In recent years, the world of Chinese restaurants in America has gotten infinitely more exciting and diverse. While Chinese restaurants have mostly been labeled as either cheap eats or strictly traditional, countless concepts have popped up in the last few years pushing modern innovation and fine dining, many featuring boundary-pushing chefs and styles imported directly from China.
Most Chinese restaurant concepts have focused on the savory. However, Hutong New York, a fine-dining Chinese restaurant known for its Flaming Peking Duck, is exploring an often unexplored facet of Chinese cuisine by unveiling its intriguing new Treasure Bowl dessert. The aptly named Treasure Bowl is entirely dedicated to exploring a variety of Chinese desserts.
“I am thrilled to present the exquisite Treasure Bowl,” said Conn Zhang, the Executive Pastry Chef of Hutong NYC. “A dessert that holds a special place in my heart. Drawing inspiration from Chinese tradition and my cherished childhood memories.”
The inspiration behind the desserts
Anyone familiar with traditional Chinese cuisine is fully aware of the plentiful varieties of sweet dishes and pastries. Eight Treasure rice pudding, mooncakes, and sweet soups made from green or red beans are famous throughout China. However, besides mooncakes, most of these items aren’t well-known outside of the Chinese community, lacking the cross-cultural penetration of Korean or Japanese sweets. In Zhang’s opinion, there’s a lot of potential for a modern Chinese dessert movement.
“I do believe there’s potential for Chinese desserts in a more modern form,” Zhang said. “In fact, there’s a growing interest among young Chinese pastry chefs in learning techniques from France. Many of us dream of presenting Chinese ingredients, cuisine, and culture in our own desserts, and I believe this trend will continue to grow in the near future.”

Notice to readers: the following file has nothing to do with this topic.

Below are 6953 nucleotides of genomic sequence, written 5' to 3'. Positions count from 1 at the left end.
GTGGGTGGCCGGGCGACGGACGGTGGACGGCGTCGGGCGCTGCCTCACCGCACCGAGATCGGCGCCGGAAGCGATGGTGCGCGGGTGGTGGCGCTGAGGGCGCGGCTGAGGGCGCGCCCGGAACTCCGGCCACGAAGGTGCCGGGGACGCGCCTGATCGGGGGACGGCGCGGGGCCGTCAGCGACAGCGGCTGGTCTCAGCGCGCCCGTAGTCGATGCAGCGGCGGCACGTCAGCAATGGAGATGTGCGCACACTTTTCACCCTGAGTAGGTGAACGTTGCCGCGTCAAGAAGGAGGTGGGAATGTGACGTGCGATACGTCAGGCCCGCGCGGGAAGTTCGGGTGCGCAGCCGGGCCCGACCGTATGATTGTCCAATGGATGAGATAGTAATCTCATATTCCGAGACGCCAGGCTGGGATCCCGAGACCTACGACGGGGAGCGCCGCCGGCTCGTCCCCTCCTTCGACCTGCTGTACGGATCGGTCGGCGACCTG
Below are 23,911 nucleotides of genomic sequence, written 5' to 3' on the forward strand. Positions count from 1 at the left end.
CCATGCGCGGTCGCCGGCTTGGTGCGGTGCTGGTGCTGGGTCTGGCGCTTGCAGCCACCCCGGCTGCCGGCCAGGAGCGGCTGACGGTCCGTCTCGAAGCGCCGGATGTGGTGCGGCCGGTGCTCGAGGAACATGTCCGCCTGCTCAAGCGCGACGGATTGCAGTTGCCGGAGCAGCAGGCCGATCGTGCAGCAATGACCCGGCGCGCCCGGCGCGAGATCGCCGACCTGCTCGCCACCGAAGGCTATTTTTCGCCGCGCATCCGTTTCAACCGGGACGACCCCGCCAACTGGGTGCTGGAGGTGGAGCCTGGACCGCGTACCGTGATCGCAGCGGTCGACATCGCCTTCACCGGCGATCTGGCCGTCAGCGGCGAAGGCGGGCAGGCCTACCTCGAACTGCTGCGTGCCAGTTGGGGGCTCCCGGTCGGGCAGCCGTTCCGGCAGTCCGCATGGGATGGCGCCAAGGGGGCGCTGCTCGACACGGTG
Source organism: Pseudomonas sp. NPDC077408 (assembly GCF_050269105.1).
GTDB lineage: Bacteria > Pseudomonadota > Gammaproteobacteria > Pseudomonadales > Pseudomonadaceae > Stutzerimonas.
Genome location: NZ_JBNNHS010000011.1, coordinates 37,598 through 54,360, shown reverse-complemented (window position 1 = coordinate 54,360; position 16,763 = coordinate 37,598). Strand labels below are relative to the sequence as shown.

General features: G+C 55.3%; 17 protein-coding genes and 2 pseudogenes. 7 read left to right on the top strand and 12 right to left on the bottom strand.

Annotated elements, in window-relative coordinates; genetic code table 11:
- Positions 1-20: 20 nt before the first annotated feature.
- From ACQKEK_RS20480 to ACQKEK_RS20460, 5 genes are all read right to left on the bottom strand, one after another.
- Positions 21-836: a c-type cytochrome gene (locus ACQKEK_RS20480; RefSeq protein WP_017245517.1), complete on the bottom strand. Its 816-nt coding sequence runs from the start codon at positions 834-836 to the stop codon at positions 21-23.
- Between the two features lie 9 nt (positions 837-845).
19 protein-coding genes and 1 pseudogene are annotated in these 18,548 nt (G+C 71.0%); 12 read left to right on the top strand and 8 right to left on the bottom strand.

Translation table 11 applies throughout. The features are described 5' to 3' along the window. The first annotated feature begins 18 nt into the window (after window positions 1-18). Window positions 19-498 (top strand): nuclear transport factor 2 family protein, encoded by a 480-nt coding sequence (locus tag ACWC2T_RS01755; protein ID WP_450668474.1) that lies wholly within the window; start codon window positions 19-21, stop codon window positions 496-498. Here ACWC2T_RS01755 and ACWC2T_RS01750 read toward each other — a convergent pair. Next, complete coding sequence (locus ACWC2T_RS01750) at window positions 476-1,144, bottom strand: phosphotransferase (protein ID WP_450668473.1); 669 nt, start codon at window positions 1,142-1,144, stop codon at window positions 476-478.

The first thing to understand about the Treasure Bowl is that despite its almost futuristic presentation, the flavors and ingredients are deeply rooted in Chinese cuisine, using ingredients like rice, sesame seeds, and soy. Combining all these inspirations, Zhang also implements her personal memories of Chinese food. For instance, the Bao & Soy, molded to present as a Chinese steamed bun, a popular breakfast food, is transformed into something creamy and decadent with white sesame Chantilly, salted caramel, sesame cake, praline, and soy milk ice cream. Another item, the Mala, mixes classic numbing Sichuan peppercorns with rich chocolate ganache and sour plum sorbet alive with Hawthorn, licorice, and tangerine peel, creating an intriguing combination that’s intense and familiar to those well-versed in Chinese flavors.
The taste test
If you’re lucky enough to visit Hutong and try the Treasure Bowl, be sure to save room. While individually, these items aren’t huge, the Treasure Bowl includes all four standout dessert items along with various ice creams, sorbets, and chocolates. It’s definitely a feast for anyone with a sweet tooth and a must-try, even in the plentiful world of New York City restaurants.
But if you’re worried about everything being too cloyingly sugary, rest assured it’s quite balanced. There’s a strong foundation of savoriness in the desserts, aided by the inclusion of ingredients like sesame, soy milk, salted caramel, and the slight bitterness of finger limes. While all the items were good, one stood out — a dish nostalgically named Childhood.
“It is inspired by my memories of growing up in China,” Zhang said. “To the smells of popped rice, I have carefully crafted it with vanilla riz au lait, toasted rice ice cream, dark maple granola, butterscotch, and limes. Each bite is a trip down memory lane, evoking the flavors and textures that I cherished during my childhood days.”
In this sense, the Treasure Bowl is a glimpse of what modern Chinese desserts can be, as a mixture of traditional and modern, all accentuated by the personal creativity of the pastry chef. In Zhang’s case, this passion is why she created these desserts in the first place.
“As I present these creations to our guests,” Zhang said. “I am filled with joy knowing that I am able to share a part of my Chinese heritage and my own personal nostalgia through these desserts. The Treasure Bowl is not just a culinary delight but a reflection of my passion for blending tradition and innovation in the world of desserts.”
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